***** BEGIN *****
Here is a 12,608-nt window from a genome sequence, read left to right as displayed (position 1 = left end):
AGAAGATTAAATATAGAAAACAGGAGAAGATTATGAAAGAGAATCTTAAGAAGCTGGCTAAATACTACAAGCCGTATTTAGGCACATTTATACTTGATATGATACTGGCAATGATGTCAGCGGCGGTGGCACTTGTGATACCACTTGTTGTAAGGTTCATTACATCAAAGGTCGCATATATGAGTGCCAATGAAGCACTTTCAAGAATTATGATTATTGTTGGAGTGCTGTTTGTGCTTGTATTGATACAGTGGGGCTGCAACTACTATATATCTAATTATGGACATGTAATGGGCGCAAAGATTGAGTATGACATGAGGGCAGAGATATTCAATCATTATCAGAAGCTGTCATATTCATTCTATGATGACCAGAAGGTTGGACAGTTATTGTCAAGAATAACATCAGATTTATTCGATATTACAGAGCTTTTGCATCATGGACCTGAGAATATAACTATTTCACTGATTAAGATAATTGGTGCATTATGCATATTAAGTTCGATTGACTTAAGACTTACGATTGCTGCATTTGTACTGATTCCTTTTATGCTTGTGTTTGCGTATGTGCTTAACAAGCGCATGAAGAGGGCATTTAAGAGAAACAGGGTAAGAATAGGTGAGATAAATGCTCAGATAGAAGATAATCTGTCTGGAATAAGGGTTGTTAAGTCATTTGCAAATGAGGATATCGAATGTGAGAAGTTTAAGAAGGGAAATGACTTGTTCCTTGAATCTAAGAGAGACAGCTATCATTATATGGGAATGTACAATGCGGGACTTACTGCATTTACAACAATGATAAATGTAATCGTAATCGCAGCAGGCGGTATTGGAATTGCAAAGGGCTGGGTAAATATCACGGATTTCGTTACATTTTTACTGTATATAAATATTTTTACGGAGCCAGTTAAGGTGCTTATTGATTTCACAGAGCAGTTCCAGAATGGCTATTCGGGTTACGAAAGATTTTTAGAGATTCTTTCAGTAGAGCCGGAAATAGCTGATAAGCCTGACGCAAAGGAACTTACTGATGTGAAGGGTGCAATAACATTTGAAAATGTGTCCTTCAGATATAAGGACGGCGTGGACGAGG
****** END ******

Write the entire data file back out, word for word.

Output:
Here is a 12,608-nt window from a genome sequence, read left to right as displayed (position 1 = left end):
AGAAGATTAAATATAGAAAACAGGAGAAGATTATGAAAGAGAATCTTAAGAAGCTGGCTAAATACTACAAGCCGTATTTAGGCACATTTATACTTGATATGATACTGGCAATGATGTCAGCGGCGGTGGCACTTGTGATACCACTTGTTGTAAGGTTCATTACATCAAAGGTCGCATATATGAGTGCCAATGAAGCACTTTCAAGAATTATGATTATTGTTGGAGTGCTGTTTGTGCTTGTATTGATACAGTGGGGCTGCAACTACTATATATCTAATTATGGACATGTAATGGGCGCAAAGATTGAGTATGACATGAGGGCAGAGATATTCAATCATTATCAGAAGCTGTCATATTCATTCTATGATGACCAGAAGGTTGGACAGTTATTGTCAAGAATAACATCAGATTTATTCGATATTACAGAGCTTTTGCATCATGGACCTGAGAATATAACTATTTCACTGATTAAGATAATTGGTGCATTATGCATATTAAGTTCGATTGACTTAAGACTTACGATTGCTGCATTTGTACTGATTCCTTTTATGCTTGTGTTTGCGTATGTGCTTAACAAGCGCATGAAGAGGGCATTTAAGAGAAACAGGGTAAGAATAGGTGAGATAAATGCTCAGATAGAAGATAATCTGTCTGGAATAAGGGTTGTTAAGTCATTTGCAAATGAGGATATCGAATGTGAGAAGTTTAAGAAGGGAAATGACTTGTTCCTTGAATCTAAGAGAGACAGCTATCATTATATGGGAATGTACAATGCGGGACTTACTGCATTTACAACAATGATAAATGTAATCGTAATCGCAGCAGGCGGTATTGGAATTGCAAAGGGCTGGGTAAATATCACGGATTTCGTTACATTTTTACTGTATATAAATATTTTTACGGAGCCAGTTAAGGTGCTTATTGATTTCACAGAGCAGTTCCAGAATGGCTATTCGGGTTACGAAAGATTTTTAGAGATTCTTTCAGTAGAGCCGGAAATAGCTGATAAGCCTGACGCAAAGGAACTTACTGATGTGAAGGGTGCAATAACATTTGAAAATGTGTCCTTCAGATATAAGGACGGCGTGGACGAGG